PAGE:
|Physical anthropologist, Dr. Gary Heathcote, of the University of Guam,
sent me the following message. "I'm working on a ~19 yr. old
female [ancient Chamoru skeleton]. Her teeth staining (light
orange-brown) is virtually restricted to labial/buccal surfaces.......
and doesn't reach the cheek teeth, except mandibularly (M1s and M2 on the
right side only, mesiolabially). Can you discern non-betel staining
w/ your ultra structural approach.....or is more experimental work needed?
E.g., re cosmetic staining -- do we know/have hunches about what they were
using?" (Heathcote, 1995, PC). In a nut shell Heathcote needed to
know if there was evidence that ancient Chamorus stained the front sides
of their front teeth in addition to the betel nut stains that would be
on all sides of all the chewer's teeth. I responded with the following
Traditionally, people in the Philippines, Palau, Yap, the Marianas (Lessa,
1975, 54- 84), and Japan (Kurashina, PC) blackened their teeth for cosmetic
purposes. Although many westerners find this practice revolting,
the people who practiced teeth-blacking did it for aesthetic reasons (Lessa,
1975, 95). In Japan the process was limited to the geisha girls.
This goes beyond just the inadvertent staining of the teeth caused
by chewing betel nut. Habitual betel nut chewing, with pepper leaf
and lime causes a dark-brown color. Although many of these people
chewed betel nut, this staining was a black as pitch (Lessa, 1975, 94).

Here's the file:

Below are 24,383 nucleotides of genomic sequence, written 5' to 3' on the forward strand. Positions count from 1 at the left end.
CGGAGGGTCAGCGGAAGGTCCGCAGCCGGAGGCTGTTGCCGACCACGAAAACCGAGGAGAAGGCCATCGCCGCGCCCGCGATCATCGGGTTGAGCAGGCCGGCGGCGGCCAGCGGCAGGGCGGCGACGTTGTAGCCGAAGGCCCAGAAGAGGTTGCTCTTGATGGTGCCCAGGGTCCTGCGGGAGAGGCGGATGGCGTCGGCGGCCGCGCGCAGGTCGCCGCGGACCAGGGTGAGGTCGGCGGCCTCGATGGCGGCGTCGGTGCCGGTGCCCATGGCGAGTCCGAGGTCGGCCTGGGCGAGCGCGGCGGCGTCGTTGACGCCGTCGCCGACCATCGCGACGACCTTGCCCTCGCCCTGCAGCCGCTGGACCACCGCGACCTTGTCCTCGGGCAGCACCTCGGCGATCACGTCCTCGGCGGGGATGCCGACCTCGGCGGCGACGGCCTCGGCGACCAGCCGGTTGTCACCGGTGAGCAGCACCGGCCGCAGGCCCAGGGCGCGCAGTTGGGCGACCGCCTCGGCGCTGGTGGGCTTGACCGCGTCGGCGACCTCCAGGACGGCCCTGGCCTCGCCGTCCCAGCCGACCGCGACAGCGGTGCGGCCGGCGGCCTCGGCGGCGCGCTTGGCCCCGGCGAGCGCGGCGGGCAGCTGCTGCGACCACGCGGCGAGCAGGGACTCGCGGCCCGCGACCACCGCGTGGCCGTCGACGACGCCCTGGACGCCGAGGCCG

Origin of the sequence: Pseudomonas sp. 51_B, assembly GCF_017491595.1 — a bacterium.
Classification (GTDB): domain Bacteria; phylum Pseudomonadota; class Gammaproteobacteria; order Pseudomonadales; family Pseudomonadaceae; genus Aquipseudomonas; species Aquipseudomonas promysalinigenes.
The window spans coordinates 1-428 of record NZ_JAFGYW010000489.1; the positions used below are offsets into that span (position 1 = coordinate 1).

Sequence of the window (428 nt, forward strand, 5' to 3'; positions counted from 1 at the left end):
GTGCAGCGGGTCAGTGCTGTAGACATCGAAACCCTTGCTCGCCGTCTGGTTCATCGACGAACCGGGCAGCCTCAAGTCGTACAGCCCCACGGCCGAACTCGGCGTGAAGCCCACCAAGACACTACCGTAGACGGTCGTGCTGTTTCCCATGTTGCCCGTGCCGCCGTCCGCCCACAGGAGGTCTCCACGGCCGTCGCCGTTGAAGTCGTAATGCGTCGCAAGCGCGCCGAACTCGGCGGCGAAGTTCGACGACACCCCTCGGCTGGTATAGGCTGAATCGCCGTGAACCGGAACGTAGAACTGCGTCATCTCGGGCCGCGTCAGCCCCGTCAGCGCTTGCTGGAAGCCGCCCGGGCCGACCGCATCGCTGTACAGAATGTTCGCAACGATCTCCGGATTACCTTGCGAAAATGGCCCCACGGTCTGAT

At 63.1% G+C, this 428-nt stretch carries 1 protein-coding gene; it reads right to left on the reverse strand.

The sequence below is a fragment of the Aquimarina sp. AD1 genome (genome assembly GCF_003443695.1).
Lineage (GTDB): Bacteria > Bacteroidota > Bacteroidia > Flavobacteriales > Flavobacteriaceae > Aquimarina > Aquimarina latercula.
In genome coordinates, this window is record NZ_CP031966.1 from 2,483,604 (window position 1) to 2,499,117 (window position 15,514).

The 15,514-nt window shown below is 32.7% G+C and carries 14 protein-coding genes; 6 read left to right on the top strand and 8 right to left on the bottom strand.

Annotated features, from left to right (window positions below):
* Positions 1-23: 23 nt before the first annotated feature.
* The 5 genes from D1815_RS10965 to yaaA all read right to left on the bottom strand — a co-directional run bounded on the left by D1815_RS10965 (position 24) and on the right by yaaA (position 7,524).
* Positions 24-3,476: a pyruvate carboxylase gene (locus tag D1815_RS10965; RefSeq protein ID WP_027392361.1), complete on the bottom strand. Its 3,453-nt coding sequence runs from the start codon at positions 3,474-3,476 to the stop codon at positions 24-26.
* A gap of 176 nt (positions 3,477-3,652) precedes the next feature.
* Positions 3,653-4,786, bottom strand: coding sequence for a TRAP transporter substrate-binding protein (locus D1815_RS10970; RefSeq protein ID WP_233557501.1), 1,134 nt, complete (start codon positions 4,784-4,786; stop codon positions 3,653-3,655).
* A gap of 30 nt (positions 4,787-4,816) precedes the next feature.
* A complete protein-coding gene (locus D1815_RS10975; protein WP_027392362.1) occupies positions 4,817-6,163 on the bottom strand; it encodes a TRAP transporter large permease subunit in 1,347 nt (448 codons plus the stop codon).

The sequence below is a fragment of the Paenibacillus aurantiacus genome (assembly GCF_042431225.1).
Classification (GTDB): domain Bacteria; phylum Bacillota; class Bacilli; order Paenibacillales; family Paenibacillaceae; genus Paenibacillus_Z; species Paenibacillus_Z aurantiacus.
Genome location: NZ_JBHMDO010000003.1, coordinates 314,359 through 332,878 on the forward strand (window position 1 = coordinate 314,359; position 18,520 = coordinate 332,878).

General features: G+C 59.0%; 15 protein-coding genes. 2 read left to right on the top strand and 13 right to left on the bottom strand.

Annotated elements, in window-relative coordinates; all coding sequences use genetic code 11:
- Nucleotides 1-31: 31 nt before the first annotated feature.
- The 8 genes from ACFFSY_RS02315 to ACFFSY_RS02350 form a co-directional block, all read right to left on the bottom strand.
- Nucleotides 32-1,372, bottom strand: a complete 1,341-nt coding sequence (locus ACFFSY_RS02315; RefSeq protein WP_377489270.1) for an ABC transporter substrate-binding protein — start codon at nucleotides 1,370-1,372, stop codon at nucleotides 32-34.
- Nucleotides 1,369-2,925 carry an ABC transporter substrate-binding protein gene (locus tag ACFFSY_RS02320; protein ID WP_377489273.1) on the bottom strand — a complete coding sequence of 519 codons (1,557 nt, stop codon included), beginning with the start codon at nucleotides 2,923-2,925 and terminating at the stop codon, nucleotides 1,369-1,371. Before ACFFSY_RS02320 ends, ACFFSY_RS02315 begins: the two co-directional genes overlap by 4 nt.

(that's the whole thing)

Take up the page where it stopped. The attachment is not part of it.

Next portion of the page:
A good description of betel nut chewing comes from the Drake expedition.
"Three ingredients go into making of an envelope of the concoction. First
is the betel nut itself, its appearance being like that of a large acorn.
It is the reddish seed of the areca palm (Areca catechu), and must be broken
down into fragments or slices. The plant whose leaves supply the
wrapper for the nut is the betel pepper (Piper betel) and is allied
to the kava used by Fijians and Polynesians. The leaves impart an
agreeable zest to the nut. The nut kernel is mixed with air-slaked
lime, carried characteristically in a bamboo container. When these
three ingredients are chewed they redden the saliva, which is produced
in superabundance and often oozes untidily from the mouth. The veteran
chewer shamelessly sprays his surroundings with his crimson expectorations.
The effect of habitual chewing is to discolor the teeth a dark brown.
Betel contains a harmless narcotic stimulant" (Drake 1628: 82-84
cited in Lessa, 1975, 84).
The stains that I was looking for came from more than just the betel
nut chewing described above.
The ancient Chamorus stained their teeth black. In the Marianas
Pigafetta observed in 1521 "'...Their teeth are red and black, for they
think that is most beautiful'" (Blair and Robertson 1903-1909:XXXIII, 97
cited in Lessa, 1975, 117-118). "Formerly the women used to dye their
teeth black with certain kinds of herbs, but this practice has fallen into
disuse" (Freycinet, 311 in French & 49 in unedited micron film
translation). It seems likely that they used the same process as
The Yapese used the cooked and pounded leaf of the kell tree mixed
with mud from a particular swamp (Russell, PC). Chamorus call the
kell tree, puteng. The scientific name is Barringtonia Asiatic.
The box like fruit float and look like little pyramids. Fisherman
in the past used the puteng seeds for fish poisoning.
The Spanish Mission Letters from the 1670s describe the staining
process as witnessed by a priest. Chamorus fed young women through
a funnel for two weeks while the stain took hold.